I am trying to have my stderr be printed red in terminal. The below script redirects the 2 to a custom 8 upon debug trap.

exec 9>&2
exec 8> >(
    while IFS='' read -r line || [ -n "$line" ]; do
       echo -e "${RED}${line}${COLORRESET}"
function undirect(){ exec 2>&9; } # reset to original 9 (==2)
function redirect(){ exec 2>&8; } # set to custom 8
trap "redirect;" DEBUG

It comes from here, with a clear explanation.

Seems to work very fine, however non-newline-terminated input doesn't get printed out at all. Quoting the author gospes again:

bash> echo -en "hi\n" 1>&2
    hi       <-- this is red
bash> echo -en "hi" 1>&2
bash> echo -en "hi" 1>&2
bash> echo -en "hi\n" 1>&2
    hihihi   <-- this is red

I cannot figure out why. The non-newline content seems to end up in some kind of buffer. It either doesn't even reach the file descriptor 8, or somehow doesn't want to be printed out right away. Where does it go? redirect gets called properly every time. Also, IFS='' means there is no delimiter, so i don't quite understand why the echoing out in 8 happens line-wise.

A bugfix would be much appreciated, I linked the quoted answer to this question.

This entire solution is, as pointed out by Gilles, not quite perfect. I am having issues with read, stdin, progress bars, can neither su nor source. And frequently major problems like broken pipes and unexpected terminal exits. If anybody got here by my linking, please do consider using https://github.com/sickill/stderred instead, it is much better (no problems yet) (however echo bla >&2 remains non-red and the respective issue is closed)

  • 1
    What you're trying to do cannot be done reliably (unless you do it inside the terminal emulator), so don't waste too much time on it. The best you can do is to make it work in a few more cases. May 27, 2017 at 22:57

2 Answers 2


You did get the partial lines output, as part of the same line at the point where the newline was printed. The parts of the line are buffered within read, that's what it does:

The read utility shall read a single logical line from standard input

For example, this prints <foobar> after one second, not <foo><bar>.

(echo -n foo ; sleep 1 ; echo bar) | (read x ; echo "<$x>")

If you want to catch input in smaller parts than full lines, you'll need to do something else, e.g. with Perl. This would print <foo><bar\n> (with the newline before the last >, since unlike read, Perl doesn't handle the final newline specially. Shouldn't matter with coloring.)

(echo -n foo ; sleep 1 ; echo bar) | 
    perl -e '$|=1; while(sysread STDIN,$a,9999) { print "<$a>"}'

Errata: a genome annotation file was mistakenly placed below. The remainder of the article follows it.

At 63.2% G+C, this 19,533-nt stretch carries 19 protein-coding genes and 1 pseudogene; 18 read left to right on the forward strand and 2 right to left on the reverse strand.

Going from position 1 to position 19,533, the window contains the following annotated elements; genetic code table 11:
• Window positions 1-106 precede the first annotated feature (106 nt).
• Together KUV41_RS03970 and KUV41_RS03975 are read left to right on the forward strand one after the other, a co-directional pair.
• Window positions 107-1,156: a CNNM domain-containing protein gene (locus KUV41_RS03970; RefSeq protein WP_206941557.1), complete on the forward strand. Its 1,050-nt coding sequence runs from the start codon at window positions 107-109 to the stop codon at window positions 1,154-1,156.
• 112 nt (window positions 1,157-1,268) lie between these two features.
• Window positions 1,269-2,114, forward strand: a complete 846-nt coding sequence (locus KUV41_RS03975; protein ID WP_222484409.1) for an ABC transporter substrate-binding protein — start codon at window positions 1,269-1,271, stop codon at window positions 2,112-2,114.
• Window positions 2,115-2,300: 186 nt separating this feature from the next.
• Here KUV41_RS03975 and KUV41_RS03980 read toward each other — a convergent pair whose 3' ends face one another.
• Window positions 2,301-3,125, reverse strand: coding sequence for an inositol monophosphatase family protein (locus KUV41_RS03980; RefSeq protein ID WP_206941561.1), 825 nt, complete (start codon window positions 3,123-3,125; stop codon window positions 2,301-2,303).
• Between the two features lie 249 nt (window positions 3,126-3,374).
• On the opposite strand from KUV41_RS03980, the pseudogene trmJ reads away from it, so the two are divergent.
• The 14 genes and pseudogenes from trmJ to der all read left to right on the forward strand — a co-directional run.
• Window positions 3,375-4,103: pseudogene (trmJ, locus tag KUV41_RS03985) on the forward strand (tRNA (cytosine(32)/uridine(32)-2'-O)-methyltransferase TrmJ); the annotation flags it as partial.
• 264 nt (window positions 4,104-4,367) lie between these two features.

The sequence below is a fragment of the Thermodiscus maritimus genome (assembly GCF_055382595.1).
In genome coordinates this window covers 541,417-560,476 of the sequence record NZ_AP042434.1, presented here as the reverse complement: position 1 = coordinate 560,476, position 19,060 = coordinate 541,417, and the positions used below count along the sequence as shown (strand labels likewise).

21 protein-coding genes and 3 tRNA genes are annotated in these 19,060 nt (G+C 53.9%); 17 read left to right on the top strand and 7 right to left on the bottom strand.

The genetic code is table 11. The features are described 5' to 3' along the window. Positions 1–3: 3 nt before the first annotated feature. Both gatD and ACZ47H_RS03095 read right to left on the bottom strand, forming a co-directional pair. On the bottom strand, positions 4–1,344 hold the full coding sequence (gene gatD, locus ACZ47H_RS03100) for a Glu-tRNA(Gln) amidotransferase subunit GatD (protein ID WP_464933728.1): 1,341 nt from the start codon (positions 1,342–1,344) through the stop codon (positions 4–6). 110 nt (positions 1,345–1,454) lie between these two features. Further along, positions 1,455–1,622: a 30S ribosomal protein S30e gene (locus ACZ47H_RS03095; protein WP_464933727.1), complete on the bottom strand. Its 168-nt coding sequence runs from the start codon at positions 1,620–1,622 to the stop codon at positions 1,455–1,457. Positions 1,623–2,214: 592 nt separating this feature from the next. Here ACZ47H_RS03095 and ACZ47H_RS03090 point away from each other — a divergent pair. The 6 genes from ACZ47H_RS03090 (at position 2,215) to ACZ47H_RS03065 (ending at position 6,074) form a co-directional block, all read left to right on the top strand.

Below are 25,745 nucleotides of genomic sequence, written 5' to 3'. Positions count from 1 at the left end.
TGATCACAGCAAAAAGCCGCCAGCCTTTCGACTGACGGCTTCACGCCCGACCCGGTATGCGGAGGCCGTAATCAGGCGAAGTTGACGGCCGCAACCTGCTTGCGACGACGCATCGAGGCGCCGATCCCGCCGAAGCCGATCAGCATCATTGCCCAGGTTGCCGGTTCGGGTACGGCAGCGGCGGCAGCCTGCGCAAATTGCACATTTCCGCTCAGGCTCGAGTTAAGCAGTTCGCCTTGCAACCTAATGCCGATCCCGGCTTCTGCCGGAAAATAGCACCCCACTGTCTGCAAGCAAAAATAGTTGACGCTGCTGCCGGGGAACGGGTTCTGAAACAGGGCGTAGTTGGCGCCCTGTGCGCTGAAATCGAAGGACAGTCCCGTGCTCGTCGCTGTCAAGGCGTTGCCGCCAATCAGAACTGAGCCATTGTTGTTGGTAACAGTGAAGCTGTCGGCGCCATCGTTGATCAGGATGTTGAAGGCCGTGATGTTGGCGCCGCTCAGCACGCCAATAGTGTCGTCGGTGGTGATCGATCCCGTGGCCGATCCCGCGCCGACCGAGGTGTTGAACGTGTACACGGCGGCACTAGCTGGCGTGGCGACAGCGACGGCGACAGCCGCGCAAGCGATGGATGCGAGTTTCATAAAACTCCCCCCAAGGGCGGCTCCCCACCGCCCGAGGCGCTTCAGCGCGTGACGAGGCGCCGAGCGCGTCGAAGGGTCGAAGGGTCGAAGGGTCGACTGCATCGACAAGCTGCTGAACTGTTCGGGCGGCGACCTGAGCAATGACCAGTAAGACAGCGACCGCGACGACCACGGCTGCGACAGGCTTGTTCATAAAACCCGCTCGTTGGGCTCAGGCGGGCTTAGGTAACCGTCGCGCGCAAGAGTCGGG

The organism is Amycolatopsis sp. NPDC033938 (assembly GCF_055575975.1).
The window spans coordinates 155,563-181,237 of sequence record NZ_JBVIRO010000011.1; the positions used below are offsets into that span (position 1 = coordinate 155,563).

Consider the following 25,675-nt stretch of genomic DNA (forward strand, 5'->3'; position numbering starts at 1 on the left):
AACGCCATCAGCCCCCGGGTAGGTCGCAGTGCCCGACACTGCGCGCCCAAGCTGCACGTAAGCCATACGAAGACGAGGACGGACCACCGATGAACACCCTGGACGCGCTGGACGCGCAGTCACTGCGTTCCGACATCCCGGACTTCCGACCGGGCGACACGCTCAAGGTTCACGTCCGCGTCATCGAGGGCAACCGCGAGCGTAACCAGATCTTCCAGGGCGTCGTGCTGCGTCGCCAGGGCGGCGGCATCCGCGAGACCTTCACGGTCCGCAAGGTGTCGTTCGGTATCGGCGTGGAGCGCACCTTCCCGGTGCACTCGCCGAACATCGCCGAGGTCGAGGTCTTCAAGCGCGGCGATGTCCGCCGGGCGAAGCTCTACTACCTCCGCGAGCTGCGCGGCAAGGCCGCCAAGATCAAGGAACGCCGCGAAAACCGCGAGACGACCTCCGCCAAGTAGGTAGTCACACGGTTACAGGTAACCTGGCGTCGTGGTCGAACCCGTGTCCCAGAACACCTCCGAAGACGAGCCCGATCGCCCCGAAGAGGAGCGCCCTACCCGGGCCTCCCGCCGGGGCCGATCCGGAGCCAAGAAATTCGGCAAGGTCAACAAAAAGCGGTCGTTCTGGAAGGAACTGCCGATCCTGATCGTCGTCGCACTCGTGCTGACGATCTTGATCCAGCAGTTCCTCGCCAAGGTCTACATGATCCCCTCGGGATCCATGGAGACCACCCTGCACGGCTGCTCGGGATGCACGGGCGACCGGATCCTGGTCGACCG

If you have the control codes for colors (RED and COLORRESET) exported in the environment, you can use them from the Perl script as here:

perl -e '$|=1; while(sysread STDIN,$a,9999) {print "$ENV{RED}$a$ENV{COLORRESET}"}'

In Bash you can use the -d option to the read builtin, which defines the end of line symbol. man bash states this:

-d delim    The first character of delim is used to terminate the input line, 
            rather than newline.

If it's not defined, read waits for \n to appear to consider a string a line. But when you use the -d option, you can set NUL as the delimiter. Of course you also need to NUL-terminate the input then.


printf "%s\0" $'x\n' y z | while IFS='' read -r -d $'\0' line
        printf "%s\n" "$line"




Once again, but now the printf in the while loop doesn't stand with \n.

printf "%s\0" $'x\n' y z | while IFS='' read -r -d $'\0' line
        printf "%s" "$line"



I added the (...) and it means there's no End-Of-Line at the end of the second line. But the text still gets processed and printed.

  • so '$\n' is a typo, should be 'x\n', right?
    – phil294
    May 27, 2017 at 22:57
  • what you refer to as printf [sth. with \0-terminated input] is the stderr of any program, really. how would that be \0-terminated? it is what needs to be read in the first place. - I dont quite understand where the printf would go in regards to the question
    – phil294
    May 27, 2017 at 22:58
  • 1
    @Blauhirn Sorry, typo. Two of them. I corrected them. ` $'x\n'` or x$'\n' is correct.
    – user147505
    May 27, 2017 at 23:10
  • @Blauhirn Stderr is a separate file descriptor. Terminating with \0 works regardless of the stream, be it stderr or stdout. As long as later the receiver uses \0 as well. printf with \0 works similar to echo -en '\0'.
    – user147505
    May 27, 2017 at 23:15
  • I am sorry, I dont understand what you're saying. Yes, like in your answer, the print can simply be \0-terminated. But nobody's using a print or echo here. The input comes from stderr (redirected using debug trap). This input is not \0-terminated. So your solution will never print out anything.
    – phil294
    Sep 26, 2017 at 10:33

Your Answer

By clicking “Post Your Answer”, you agree to our terms of service, privacy policy and cookie policy

Not the answer you're looking for? Browse other questions tagged or ask your own question.